Uploaded by bozemanbiology on 09.11.2012


Hi. It's Mr. Andersen and in this podcast I'm going to talk about polymers.
Polymers are large molecules that are made up of smaller molecule called monomers. And
so even the word polymers can serve as a good example of a polymer. In other words I could
rearrange the letters in polymers to make Mrs. Poley or even a spry mole or even a spying
mushroom. And so basically those letters can be arranged in different ways to make different
words. Likewise, monomers can be arranged in different ways to make different polymers.
And so the large molecule's a polymer but those building blocks are called monomers.
And so where do we see this? Well in biology we could see this lots of places. And so this
right here is a strand of cellulose and cellulose is a polysaccharide which is made of sugar
over and over and over again. Or this right here is a protein. Protein is made up of amino
acids attached over and over and over again. And so we have 26 letters in the alphabet.
And we can make words and we can make paragraphs and even stories. And in life we have 20 amino
acids. And those amino acids can almost make an infinite number of proteins. Or this right
here is deoxyribonucleic acid or DNA and that itself is made up of monomers. Those are called
nucleotides. Essentially we have a phosphate, a sugar and then a nitrogenous base. And so
even that nice leisure suit that your dad may have worn in the 70s is going to be a
polymer. In other words we're reproducing the simple chemical over and over and over
again. And so how do we do that? Well basically we do it in one of two ways. We either build
a polymer and to do that we use what's called a condensation or a dehydration reaction.
Or we break it down. And so let's start with building. And so right here we have two amino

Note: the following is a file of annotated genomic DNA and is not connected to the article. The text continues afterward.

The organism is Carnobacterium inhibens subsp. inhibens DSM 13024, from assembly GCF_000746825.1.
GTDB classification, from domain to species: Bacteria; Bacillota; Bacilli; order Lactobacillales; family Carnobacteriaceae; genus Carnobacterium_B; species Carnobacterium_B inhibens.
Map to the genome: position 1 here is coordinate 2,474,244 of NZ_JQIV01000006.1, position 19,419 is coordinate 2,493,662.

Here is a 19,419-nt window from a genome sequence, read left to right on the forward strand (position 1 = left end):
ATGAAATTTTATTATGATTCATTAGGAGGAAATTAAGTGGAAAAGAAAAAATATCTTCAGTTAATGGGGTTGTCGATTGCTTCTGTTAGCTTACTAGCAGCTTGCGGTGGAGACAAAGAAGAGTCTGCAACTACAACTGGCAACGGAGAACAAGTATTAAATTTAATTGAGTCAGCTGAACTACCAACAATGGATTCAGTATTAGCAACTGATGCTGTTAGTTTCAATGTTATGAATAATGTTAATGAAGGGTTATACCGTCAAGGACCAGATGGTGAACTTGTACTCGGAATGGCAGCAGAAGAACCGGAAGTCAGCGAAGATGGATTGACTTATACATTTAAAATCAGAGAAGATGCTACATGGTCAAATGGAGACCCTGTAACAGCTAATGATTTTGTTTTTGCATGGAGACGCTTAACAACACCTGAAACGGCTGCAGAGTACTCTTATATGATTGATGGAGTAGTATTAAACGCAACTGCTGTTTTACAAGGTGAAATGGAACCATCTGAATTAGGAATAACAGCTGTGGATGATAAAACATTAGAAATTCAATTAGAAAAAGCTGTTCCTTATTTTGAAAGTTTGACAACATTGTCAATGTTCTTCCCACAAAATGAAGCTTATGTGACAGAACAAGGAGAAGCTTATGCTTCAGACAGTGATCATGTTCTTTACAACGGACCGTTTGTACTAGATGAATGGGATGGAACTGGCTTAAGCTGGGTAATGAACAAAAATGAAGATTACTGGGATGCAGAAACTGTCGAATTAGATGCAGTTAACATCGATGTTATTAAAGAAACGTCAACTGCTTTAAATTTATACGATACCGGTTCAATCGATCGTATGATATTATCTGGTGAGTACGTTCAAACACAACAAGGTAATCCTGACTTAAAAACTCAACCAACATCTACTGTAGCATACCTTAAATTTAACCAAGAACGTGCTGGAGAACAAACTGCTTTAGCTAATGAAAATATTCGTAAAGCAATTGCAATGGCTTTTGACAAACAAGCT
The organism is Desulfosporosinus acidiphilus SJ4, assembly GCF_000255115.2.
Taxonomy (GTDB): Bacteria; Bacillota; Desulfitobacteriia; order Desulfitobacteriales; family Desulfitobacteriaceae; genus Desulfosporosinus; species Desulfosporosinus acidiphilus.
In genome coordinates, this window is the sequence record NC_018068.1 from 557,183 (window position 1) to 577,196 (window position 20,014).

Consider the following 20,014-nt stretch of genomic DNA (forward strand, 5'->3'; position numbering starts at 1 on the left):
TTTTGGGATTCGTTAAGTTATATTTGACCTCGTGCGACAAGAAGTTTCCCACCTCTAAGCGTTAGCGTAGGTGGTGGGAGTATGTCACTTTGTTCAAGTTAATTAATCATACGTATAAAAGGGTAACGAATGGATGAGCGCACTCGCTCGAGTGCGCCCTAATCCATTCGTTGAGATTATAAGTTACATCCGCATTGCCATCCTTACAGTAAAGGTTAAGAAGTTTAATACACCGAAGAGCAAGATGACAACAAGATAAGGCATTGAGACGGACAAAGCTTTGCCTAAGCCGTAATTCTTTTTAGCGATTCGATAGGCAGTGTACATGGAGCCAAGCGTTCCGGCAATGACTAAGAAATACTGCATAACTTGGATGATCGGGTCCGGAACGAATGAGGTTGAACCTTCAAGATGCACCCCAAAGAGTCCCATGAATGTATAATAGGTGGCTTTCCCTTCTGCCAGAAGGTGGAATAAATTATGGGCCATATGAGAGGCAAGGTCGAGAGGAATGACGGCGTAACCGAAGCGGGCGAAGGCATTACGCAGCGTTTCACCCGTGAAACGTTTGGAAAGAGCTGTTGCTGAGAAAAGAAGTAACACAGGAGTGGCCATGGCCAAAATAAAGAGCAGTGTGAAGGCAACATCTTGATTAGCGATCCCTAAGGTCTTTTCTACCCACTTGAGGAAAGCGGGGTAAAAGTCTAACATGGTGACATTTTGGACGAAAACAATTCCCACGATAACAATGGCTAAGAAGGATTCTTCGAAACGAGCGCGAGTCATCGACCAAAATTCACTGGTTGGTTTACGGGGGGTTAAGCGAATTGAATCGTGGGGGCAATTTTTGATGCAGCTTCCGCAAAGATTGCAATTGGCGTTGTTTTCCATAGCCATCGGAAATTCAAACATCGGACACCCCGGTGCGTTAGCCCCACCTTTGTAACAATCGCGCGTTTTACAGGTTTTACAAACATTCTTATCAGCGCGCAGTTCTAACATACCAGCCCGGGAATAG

acids. And so amino acids remember are going to be put together to make proteins. And so
you can see on this first amino acid we've got that alpha carbon in the middle, we've
got an amino group on one side, carboxyl group on the other. Likewise with this amino acid,
we've got an amino group of this side, we've got the carboxyl group on this side and then
we have our R groups on either side. And so basically what happens in a condensation or
dehydration reaction, if you look right in the middle, is we're going to remove water.
In other words we have this hydroxyl group here and this hydrogen here and so basically
what happens is we give off that water, you can see why it's called a dehydration reaction.
We're losing water and basically we're forming a bond. We're forming a bond between those
two amino acids. In other words we're making a simple little polypeptide. And this occurs
over and over and over again when we make a massive protein. Well, what's the opposite
of that? We call that hydrolysis. And I always think of hydrolysis means water cutting or
water breaking. And so let's say right here we have a simple disaccharide. This is lactose.
What we can do is we can add water to the system. And we do that, basically what we're
going to do, is we're going to break that disaccharide down into two monosaccharides.
And so you have enzymes in your body that are going to help you break down lactose,
but we still are going to require a water every time we break one of those polymers
apart. And so basically let me give you a quick question. You can try to wrap this one
around your head. TRP Cage or trip cage is going to be one of the smallest amino or excuse
me, smallest proteins that we have in nature. And it's found in the saliva of a Gila monster.
And so how many molecules of water would be required to completely hydrolyze this Gila
monster protein. Now you need to know that there are 20 amino acids that are found in
this very small protein. And so how much water are we going to require to break that up.
So it's a good question. If you want to put your answers down below do so. And so basically
why is this important? Well this is a picture of me when I was little. And my favorite food,
I know this is gross, when I was growing up was the Filet O Fish sandwich from McDonalds.
And so basically when I was eating that Filet O Fish sandwich it was made up of a number
of different polymers, like the polysaccharides in the starch in the bun and the proteins
that are found in the fish in the fillet of fish and so basically when I took this in
and ate it, in digestion I was breaking that back down into its monomers. But then I was
putting those back together again using dehydration reaction to make the proteins that are found
in my hair or my skin or all of the cells in my body. And so you literally are what
you eat thanks to polymers. But again, they wouldn't be formed unless we had the building
blocks and those are called monomers. And I hope this is helpful.